Preferring the flaw

October 9, 2012

We got an oil delivery today.  The truck pulled up as I was pulling out of the driveway — it took me a minute to realize he was waiting for me to leave the driveway so he could pull up and park blocking it.

When I got back a few hours later, the card was in the mailbox and I was not surprised by the price per gallon ($3.99) but I was pleasantly surprised by how few gallons the tank took — the first delivery in the fall is usually bigger, is my recollection.  We have tankless hot water that runs off the furnace, so we do use oil all year long, but obviously not very much during the summer months.  I think we must have gotten a delivery later into the spring than many other years, but still, I figured I should check the tank gauge just to make sure the tank got filled.

I was putting away the documents I had needed that morning and doing other stuff, so I was a little distracted.  When I started heading for the basement door to go down to check the oil tank, I heard a nudge to go back and grab my eyeglasses so I would be able to read the gauge — I can’t get very close to it and I have to climb up on a chair and lean at a funny angle, so distance glasses eliminate as least some of the difficulty reading the gauge.

Part of me reacted with a sense that I actually would have preferred to go down, clamber up on the chair, open the little door, peer in, and then realize I needed my glasses, and run back upstairs to get them.  I would have preferred the inefficiency and feeling that being distracted was okay and that it didn’t really matter if I had to go back upstairs and then return to try again.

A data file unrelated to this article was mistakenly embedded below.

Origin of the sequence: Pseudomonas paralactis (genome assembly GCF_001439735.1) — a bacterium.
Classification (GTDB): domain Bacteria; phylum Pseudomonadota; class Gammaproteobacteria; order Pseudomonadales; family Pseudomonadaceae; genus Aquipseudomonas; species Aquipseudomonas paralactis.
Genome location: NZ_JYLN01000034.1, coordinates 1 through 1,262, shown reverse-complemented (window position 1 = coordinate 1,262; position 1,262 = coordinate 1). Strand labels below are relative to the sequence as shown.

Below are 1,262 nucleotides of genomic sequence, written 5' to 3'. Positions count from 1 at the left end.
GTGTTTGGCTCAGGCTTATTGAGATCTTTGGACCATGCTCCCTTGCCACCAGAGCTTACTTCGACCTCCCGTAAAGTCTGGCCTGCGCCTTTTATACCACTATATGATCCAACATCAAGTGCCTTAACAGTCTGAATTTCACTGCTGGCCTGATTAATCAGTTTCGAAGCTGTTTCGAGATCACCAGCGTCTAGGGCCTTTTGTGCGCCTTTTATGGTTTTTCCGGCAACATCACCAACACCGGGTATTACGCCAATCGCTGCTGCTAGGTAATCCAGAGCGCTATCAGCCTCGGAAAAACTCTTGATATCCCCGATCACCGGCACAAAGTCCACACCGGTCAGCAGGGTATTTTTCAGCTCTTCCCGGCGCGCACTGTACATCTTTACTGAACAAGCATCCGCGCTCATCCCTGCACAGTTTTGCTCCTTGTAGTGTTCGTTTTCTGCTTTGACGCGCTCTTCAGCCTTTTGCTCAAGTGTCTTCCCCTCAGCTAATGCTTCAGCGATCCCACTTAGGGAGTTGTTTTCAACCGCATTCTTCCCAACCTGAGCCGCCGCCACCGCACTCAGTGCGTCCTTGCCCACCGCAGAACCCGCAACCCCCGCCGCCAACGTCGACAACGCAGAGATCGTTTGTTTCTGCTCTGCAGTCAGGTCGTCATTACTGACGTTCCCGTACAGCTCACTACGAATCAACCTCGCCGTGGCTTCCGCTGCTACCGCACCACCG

I don’t usually feel that way, I usually want more efficiency because I usually have too many small tasks to do (I prefer one big intensive one, but that’s not how my life has worked out).  But somehow, forgetting the glasses would have been a warmer and more comfortable experience, I would have liked it better, at least for today.

But I did enjoy the contrast and feeling that preference for the flawed version of events and for my own flaws as a human being.  I don’t think I’ve ever really felt that affection for the flawedness of humanness before.


2 Responses to “Preferring the flaw”

  1. Richard Says:

    I had a similar experience this week. My furnace wasn’t working and we finally got the expected cold snap. Every time I went downstairs to fix it, I either did not have my glasses or a flashlight. I made many back and forth trips and eventually tried to accept the journey.
    For years I have had a small knife on my key chain. i came in handy many time to cut small things. Among the, wildflowers on my bike rides.
    Today, I’m going to try to find a small flashlight about the same size for my keychain. I find myself needing more light in more and more circumstances. We’re just at that stage of our lives, I guess and we have to adapt. Fortunately, maturity and wisdom counteracts the physical deterioration

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